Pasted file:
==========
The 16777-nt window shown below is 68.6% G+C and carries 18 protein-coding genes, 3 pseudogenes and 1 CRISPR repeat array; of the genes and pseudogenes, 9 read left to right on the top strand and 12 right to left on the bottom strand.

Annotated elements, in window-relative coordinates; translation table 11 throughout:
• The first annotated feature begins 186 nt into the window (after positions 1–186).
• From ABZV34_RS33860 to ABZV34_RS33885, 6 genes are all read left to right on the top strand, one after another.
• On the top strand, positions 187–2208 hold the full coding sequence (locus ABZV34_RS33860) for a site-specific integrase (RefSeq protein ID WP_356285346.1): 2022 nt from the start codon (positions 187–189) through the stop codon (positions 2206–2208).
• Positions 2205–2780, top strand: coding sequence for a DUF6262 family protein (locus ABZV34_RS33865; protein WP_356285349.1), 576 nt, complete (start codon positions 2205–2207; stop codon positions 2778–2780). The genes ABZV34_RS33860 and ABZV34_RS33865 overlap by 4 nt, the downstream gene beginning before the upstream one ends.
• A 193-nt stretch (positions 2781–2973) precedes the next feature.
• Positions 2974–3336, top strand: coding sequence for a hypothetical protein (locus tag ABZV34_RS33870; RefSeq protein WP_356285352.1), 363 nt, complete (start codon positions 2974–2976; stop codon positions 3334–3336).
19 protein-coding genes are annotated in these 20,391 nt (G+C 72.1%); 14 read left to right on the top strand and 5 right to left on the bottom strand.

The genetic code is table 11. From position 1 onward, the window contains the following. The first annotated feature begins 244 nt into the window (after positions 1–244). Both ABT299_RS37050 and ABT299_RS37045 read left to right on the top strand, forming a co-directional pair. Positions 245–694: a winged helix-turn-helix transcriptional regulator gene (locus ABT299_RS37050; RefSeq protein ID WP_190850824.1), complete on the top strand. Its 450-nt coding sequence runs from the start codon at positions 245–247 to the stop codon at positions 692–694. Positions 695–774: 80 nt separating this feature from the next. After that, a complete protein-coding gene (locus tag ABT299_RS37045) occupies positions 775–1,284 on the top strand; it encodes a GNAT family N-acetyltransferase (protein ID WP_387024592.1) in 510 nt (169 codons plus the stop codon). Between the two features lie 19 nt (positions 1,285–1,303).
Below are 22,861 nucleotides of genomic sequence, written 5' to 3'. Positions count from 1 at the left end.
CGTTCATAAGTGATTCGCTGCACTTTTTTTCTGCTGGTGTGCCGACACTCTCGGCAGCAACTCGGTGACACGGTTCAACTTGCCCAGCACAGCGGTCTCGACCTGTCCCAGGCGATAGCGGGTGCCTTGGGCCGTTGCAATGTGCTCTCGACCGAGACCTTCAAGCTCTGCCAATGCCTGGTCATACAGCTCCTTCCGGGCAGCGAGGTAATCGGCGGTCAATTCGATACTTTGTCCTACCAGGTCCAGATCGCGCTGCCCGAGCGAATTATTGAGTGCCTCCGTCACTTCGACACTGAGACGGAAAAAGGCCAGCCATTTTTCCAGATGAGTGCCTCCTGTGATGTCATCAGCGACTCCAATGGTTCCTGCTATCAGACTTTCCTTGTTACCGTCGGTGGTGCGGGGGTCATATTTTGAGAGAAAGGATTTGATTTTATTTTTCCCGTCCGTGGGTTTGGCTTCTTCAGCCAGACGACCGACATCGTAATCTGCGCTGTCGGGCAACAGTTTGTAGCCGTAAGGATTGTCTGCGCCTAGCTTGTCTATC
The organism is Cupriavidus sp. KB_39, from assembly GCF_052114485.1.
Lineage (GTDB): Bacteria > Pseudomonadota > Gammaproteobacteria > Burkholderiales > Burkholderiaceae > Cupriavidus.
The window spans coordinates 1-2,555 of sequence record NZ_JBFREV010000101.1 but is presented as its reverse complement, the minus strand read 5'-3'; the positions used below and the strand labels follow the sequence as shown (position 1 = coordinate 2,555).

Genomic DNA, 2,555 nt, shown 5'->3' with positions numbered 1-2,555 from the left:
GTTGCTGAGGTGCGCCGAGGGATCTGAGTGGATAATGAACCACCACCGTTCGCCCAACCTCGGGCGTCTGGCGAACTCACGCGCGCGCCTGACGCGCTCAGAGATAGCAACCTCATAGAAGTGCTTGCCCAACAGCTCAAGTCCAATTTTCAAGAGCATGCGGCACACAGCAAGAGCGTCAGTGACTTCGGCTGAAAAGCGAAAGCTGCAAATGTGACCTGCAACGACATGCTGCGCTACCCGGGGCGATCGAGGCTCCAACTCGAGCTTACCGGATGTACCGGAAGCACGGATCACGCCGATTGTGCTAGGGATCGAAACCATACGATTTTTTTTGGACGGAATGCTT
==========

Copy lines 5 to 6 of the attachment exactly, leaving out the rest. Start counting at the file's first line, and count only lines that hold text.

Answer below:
• On the top strand, positions 187–2208 hold the full coding sequence (locus ABZV34_RS33860) for a site-specific integrase (RefSeq protein ID WP_356285346.1): 2022 nt from the start codon (positions 187–189) through the stop codon (positions 2206–2208).
• Positions 2205–2780, top strand: coding sequence for a DUF6262 family protein (locus ABZV34_RS33865; protein WP_356285349.1), 576 nt, complete (start codon positions 2205–2207; stop codon positions 2778–2780). The genes ABZV34_RS33860 and ABZV34_RS33865 overlap by 4 nt, the downstream gene beginning before the upstream one ends.